NLE Showdown: DaVinci Resolve vs. Adobe Premiere Pro — Processing Power
Today, we’re looking at the financial implications of how the CPU-dependent Premiere competes against the GPU-leaning Resolve.
In our first Resolve vs. Premiere showdown, we analyzed the cost of the two applications. The result was that Resolve would have you walking away with a lot more cash in your pocket — even with the paid studio version — after a year of use. In this round, we’re looking at how the CPU-dependent Premiere squares up against the GPU-leaning Resolve — and the financial ramifications of these two applications for a no-to-low-budget filmmaker.
Regardless how much money you can save with free software vs. subscription-based, with 4K, 12bit footage, 10Gb per-minute files, an onslaught of built-in effects, and today’s media, you’re going to have to invest in a machine that can somewhat handle these files. Somewhat meaning that you can at minimum get video playback at a low resolution, but not necessarily playback from the original file. Since Resolve and Premiere operate differently, there’s also a case to be made that even with the lower cost, you can get better playback from Resolve. Let’s look at why.
If you follow enough filmmaking pages on social media, I’m confident that you’ve seen at least one “meme” poking fun at how much Premiere Pro crashes.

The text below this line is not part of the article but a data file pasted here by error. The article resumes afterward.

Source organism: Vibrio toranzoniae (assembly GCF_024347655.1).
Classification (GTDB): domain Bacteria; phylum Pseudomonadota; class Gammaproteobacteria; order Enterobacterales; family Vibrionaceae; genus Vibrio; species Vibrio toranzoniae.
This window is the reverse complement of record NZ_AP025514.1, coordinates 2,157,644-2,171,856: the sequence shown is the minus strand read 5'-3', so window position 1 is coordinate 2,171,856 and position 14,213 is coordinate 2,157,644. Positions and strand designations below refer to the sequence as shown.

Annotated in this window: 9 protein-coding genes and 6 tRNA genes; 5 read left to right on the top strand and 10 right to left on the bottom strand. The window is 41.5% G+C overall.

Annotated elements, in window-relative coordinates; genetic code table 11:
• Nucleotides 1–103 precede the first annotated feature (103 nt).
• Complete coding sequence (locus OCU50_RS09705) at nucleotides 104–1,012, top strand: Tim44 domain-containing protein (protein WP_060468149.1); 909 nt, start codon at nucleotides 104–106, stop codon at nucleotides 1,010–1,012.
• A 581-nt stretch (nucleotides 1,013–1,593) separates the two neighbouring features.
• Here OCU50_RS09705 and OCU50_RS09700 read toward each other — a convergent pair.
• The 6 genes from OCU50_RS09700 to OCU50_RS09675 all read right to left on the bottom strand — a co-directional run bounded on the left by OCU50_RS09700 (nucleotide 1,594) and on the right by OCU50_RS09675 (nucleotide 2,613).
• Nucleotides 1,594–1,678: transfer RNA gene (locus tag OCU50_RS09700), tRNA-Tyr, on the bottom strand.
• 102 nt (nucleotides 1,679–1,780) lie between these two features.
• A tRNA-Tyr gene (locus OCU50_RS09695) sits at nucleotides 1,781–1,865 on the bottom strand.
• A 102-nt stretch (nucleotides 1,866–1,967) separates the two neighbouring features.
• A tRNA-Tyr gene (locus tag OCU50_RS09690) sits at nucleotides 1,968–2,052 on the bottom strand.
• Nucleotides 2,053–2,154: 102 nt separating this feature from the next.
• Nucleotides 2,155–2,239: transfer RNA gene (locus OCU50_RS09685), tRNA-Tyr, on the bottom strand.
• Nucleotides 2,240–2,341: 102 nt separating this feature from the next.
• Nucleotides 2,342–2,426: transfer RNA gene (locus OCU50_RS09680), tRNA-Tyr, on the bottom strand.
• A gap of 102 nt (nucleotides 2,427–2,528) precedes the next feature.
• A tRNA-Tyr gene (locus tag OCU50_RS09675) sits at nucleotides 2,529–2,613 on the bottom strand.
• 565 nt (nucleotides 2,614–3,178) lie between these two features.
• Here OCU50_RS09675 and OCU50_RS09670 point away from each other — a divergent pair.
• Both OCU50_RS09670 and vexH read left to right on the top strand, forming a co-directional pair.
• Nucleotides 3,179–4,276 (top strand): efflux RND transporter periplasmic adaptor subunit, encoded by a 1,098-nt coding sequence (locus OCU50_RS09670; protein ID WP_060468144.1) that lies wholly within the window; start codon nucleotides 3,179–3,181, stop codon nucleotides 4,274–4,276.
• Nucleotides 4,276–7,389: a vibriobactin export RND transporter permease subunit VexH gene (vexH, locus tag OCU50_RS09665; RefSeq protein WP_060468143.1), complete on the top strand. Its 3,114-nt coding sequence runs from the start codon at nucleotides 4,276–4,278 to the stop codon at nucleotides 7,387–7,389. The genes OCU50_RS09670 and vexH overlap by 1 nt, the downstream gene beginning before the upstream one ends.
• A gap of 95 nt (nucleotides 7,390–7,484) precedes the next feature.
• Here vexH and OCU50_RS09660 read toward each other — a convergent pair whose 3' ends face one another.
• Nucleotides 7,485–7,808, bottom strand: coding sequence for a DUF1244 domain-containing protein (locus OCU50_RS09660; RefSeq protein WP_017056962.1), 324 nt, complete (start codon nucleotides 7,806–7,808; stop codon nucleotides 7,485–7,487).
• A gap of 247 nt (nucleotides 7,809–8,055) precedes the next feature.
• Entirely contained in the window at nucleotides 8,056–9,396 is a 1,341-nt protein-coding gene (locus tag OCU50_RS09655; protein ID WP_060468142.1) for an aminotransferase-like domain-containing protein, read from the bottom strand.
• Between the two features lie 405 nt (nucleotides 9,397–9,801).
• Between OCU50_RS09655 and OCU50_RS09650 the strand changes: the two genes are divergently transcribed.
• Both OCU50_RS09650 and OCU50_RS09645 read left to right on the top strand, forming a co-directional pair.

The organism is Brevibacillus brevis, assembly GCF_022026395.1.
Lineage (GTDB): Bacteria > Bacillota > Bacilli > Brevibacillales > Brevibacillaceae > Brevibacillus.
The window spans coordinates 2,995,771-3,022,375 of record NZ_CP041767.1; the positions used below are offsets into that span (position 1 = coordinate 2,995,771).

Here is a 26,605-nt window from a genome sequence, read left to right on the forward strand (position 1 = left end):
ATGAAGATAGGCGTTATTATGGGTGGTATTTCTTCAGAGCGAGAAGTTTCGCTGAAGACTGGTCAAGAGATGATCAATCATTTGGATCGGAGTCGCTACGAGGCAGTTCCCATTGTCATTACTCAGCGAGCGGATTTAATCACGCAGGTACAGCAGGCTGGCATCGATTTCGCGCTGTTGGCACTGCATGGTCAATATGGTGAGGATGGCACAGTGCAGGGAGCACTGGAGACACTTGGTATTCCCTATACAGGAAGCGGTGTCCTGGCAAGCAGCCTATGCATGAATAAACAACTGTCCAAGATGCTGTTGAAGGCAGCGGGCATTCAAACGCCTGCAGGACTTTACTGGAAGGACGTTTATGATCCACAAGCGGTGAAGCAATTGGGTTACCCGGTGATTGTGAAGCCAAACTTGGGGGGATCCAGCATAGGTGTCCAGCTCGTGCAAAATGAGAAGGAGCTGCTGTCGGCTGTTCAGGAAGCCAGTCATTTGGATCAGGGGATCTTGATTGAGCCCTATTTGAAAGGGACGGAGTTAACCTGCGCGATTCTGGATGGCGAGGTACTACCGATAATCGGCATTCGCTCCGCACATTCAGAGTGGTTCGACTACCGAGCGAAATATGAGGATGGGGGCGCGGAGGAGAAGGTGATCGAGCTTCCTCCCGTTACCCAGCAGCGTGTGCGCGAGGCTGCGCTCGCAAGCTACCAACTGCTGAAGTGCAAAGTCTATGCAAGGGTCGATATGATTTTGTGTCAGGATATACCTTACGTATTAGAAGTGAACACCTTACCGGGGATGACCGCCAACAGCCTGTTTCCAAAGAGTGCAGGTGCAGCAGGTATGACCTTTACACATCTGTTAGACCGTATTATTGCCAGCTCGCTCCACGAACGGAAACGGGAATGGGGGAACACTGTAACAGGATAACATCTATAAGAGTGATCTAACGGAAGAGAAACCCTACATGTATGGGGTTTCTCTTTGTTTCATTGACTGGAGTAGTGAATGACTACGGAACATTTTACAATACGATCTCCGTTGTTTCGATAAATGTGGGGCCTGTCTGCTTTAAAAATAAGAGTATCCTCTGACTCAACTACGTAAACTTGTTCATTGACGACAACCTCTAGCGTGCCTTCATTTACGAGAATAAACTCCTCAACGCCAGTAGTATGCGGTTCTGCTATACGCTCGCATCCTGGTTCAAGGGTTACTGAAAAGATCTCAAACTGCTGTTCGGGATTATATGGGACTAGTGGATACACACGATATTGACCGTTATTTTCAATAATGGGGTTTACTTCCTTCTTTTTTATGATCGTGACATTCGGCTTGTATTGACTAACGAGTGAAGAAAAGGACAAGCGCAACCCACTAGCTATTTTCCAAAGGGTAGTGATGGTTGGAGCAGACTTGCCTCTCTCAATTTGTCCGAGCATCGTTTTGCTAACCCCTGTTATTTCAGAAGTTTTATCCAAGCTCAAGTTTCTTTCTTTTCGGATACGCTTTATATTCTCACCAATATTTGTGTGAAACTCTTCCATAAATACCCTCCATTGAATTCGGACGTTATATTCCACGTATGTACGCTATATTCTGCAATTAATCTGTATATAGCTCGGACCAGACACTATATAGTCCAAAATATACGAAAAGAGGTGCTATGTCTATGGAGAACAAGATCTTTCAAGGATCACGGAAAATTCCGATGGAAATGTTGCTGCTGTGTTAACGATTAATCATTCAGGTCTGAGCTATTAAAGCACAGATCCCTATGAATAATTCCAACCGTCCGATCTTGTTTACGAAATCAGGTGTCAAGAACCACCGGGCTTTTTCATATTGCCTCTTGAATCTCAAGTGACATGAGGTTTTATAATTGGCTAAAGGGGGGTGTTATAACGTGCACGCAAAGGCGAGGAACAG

While there could be many reasons why Premiere Pro crashes — or performs sluggishly — in all likelihood, it’s due to a dated or low-performing CPU. While Adobe has made strides with GPU acceleration (GPU is your graphics card), they remain adamant on CPU usage to process the software. You hear people say that with each update, Premiere seems to be worsening. This could be a result of Adobe adding more unnecessary features and processing, ultimately bogging down the software. You can’t ignore how CPU intensive the software has become.
Puget Systems, a website that runs benchmarking tests built on their own systems, lists the Intel Core i9 9980XE as the best CPU for Premiere. How much? Oh, only $2,200. That defeats the point of our prior showdown to save you money. Of course, this isn’t to say that without a $2,000 processor, Premiere is obsolete. It’s not. I have a $500 processor and can still (somewhat) get real-time playback of 4K clips. Although, admittedly, it does turn mushy as soon as I apply any effects.
In the video below, the guys from Cinecom offer several suggestions on how you can optimize Premiere Pro without purchasing an expensive CPU.
Well, what if you have a moderate CPU and high-end GPU? With PC gaming at an all-time high, many gamers unknowingly sit on a rig that could be used as a powerful editing machine. Well, in the Puget Systems Premiere Pro Benchmark, they say the following: